The following are the notes on the talk I gave with the same title, during the 2021 summer edition of “Tech Conference Europe”. The ideas presented are mostly based on a 2021 book entitled “Framers” by Kenneth Cukier, Viktor Mayer-Schonberger, and Francis de Vericourt.
“AI might show us that the human qualities we most value are disappointingly simple to mechanize”.Melanie Mitchell paraphrasing Douglas Hofstadter (“Artificial Intelligence A Guide For Thinking Humans”)
“Technology learns to do more of what we do better than we can do it”ohn Green (“The Anthropocene Reviewed”)
Insights into how the human mind works
“Halicin”, a new chemical compound, can be used to destroy antibiotic resistant bacteria and it was created by AI. However, it was a human, Moldavian-born dr. Regina Barzilay, who was able to “frame” the entire problem in a different way and then apply a neural network to her hypothesis.
An AI system is an idiot savant. It can do a single task very well, given very specific circumstances. But it will continue to play chess even if the building is on fire. By contrast, humans think using very complex mental models, manipulation of concepts, abstractions, and framing counterfactuals. The human mind is the only thing capable of envisioning something that isn’t there. Even more, our cognitive abilities are capable of reframing problems and applying different strategies, which ML algorithms are incapable of doing.
When the human mind works with symbols, it assigns them meaning using incredibly complex semantics based on the real world and intersubjective experience of communities of people. When computers manipulate symbols, they simply refer to operations and no ‘meaning’.
Above all these there is also an added layer of emotional living, making all of us aware that not everything can be reduced to logical formulas. A note should be made that while much of the cognitive science literature also focuses on this, there are thinkers such as Steven Pinker, Yuval Harari or Sam Harris who believe strictly in the “computational theory of the mind” and that all of intelligence can be reduced to some sort of information processing. However, the consensus within the psychology literature is that intelligence is multi-dimentional and emotional intelligence is highly important.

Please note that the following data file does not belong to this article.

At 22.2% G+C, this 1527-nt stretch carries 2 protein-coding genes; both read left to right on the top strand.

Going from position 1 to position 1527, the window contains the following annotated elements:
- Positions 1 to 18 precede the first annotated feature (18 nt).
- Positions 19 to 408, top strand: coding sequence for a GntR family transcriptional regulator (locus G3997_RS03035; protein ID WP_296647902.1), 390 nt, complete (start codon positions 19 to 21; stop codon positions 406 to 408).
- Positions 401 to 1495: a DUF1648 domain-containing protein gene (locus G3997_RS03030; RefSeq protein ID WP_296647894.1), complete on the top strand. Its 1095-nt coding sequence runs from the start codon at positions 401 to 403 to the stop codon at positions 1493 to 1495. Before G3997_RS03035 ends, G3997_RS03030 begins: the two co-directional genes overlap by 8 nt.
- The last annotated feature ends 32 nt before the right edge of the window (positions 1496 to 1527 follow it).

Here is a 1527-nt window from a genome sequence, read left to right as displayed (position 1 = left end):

AI traits and achievements in a larger perspective
For many questions, algorithms can give much better answers than humans. We must also consider that, by using their imagination and creativity, humans can pose never-before-asked questions. Appreciating and applying the lessons learnt by AI is something only we can do.
AI is incredible, thanks to advances in processing power, when it comes to pattern recognition in very large amounts of data. Humans use pattern recognition to be able to generalize from the specific, but algorithms do this in an entirely inefficient way: you don’t show a child a thousand pictures of cats until it can reliably identify the animal. And what happens when we have scarce data on a particular problem? (such as modeling of rare events)
Our technology has become much too complex for it to have been the product of the few geniuses mentioned in science books. We understand now, with the advantage of hindsight, that it was created by the aggregation of generations of people who were able to communicate (even, or especially, after their own deaths). Most of AI systems today work in isolation.
Will AI be able to create better and better algorithms by itself? In the current state of affairs: no. The example of a system of deep reinforcement learning is perfect in this case. We are mesmerized by how better algorithms can get at chess, Go or Dota 2, however in reinforcement learning (which is how these types of AI were trained), what constitutes a “reward” is defined explicitly by humans, and is not learnt by the system itself: human ex machina.
Music composed by AI can now no longer be distinguished from that of major composers. It’s true. But the algorithms calculate that music, they don’t imagine it. They are trained on the structure of melodic lines and rich harmonies of human composers and then randomly remove notes and try to guess (based on statistical distributions) what would best fit next.
“Not until a machine can write a sonnet or compose a concerto because of thoughts and emotions felt and not by the chance fall of symbols could we agree that machine equals brain. That is, not only write it but know that it had written it. No mechanism could feel (and not merely artificially signal, an easy contrivance) pleasure at its success, grief when its valves fuse, be warmed by flattery, be made miserable by its mistakes, be charmed by sex, and be angry or depressed when it cannot get what it wants.”Geoffrey Jefferson
Other aspects to consider
Experts have no insights into General Artificial Intelligence.
According to Francois Chollet, humans have “an ability to adapt to novel, never-before-experienced situations using little data or even no new data at all” and that “is the defining characteristic of human cognition”.
Brute force training versus ability to generalize by working with concepts leads us into the final point: difference of degree and difference of nature. No matter how much better artificial intelligence gets, it will never be human intelligence.